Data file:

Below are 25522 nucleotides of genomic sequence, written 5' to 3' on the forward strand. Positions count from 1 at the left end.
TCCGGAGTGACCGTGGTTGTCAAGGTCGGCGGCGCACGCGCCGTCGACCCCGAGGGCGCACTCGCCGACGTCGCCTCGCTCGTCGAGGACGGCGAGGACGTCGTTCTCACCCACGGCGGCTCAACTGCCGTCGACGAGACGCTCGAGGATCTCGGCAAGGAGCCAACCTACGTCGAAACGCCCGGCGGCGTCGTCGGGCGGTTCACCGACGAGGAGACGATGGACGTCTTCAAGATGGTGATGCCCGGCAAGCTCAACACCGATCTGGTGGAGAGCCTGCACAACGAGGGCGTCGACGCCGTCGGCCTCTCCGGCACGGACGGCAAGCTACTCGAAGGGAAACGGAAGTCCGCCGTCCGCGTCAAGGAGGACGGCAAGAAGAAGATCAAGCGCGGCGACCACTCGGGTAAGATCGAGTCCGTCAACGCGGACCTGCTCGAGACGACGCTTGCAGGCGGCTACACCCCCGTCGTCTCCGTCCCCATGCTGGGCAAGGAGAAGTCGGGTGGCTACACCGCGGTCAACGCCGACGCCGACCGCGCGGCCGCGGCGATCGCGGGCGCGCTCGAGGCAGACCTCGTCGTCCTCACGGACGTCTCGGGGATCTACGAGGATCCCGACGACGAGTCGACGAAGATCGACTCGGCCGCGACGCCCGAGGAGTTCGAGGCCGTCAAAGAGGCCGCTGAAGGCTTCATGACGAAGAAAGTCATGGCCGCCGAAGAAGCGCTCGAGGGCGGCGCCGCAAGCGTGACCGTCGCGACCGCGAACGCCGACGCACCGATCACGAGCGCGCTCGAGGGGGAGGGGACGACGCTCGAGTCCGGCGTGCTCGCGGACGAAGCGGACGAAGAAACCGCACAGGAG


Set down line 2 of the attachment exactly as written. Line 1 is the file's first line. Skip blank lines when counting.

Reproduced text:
TCCGGAGTGACCGTGGTTGTCAAGGTCGGCGGCGCACGCGCCGTCGACCCCGAGGGCGCACTCGCCGACGTCGCCTCGCTCGTCGAGGACGGCGAGGACGTCGTTCTCACCCACGGCGGCTCAACTGCCGTCGACGAGACGCTCGAGGATCTCGGCAAGGAGCCAACCTACGTCGAAACGCCCGGCGGCGTCGTCGGGCGGTTCACCGACGAGGAGACGATGGACGTCTTCAAGATGGTGATGCCCGGCAAGCTCAACACCGATCTGGTGGAGAGCCTGCACAACGAGGGCGTCGACGCCGTCGGCCTCTCCGGCACGGACGGCAAGCTACTCGAAGGGAAACGGAAGTCCGCCGTCCGCGTCAAGGAGGACGGCAAGAAGAAGATCAAGCGCGGCGACCACTCGGGTAAGATCGAGTCCGTCAACGCGGACCTGCTCGAGACGACGCTTGCAGGCGGCTACACCCCCGTCGTCTCCGTCCCCATGCTGGGCAAGGAGAAGTCGGGTGGCTACACCGCGGTCAACGCCGACGCCGACCGCGCGGCCGCGGCGATCGCGGGCGCGCTCGAGGCAGACCTCGTCGTCCTCACGGACGTCTCGGGGATCTACGAGGATCCCGACGACGAGTCGACGAAGATCGACTCGGCCGCGACGCCCGAGGAGTTCGAGGCCGTCAAAGAGGCCGCTGAAGGCTTCATGACGAAGAAAGTCATGGCCGCCGAAGAAGCGCTCGAGGGCGGCGCCGCAAGCGTGACCGTCGCGACCGCGAACGCCGACGCACCGATCACGAGCGCGCTCGAGGGGGAGGGGACGACGCTCGAGTCCGGCGTGCTCGCGGACGAAGCGGACGAAGAAACCGCACAGGAG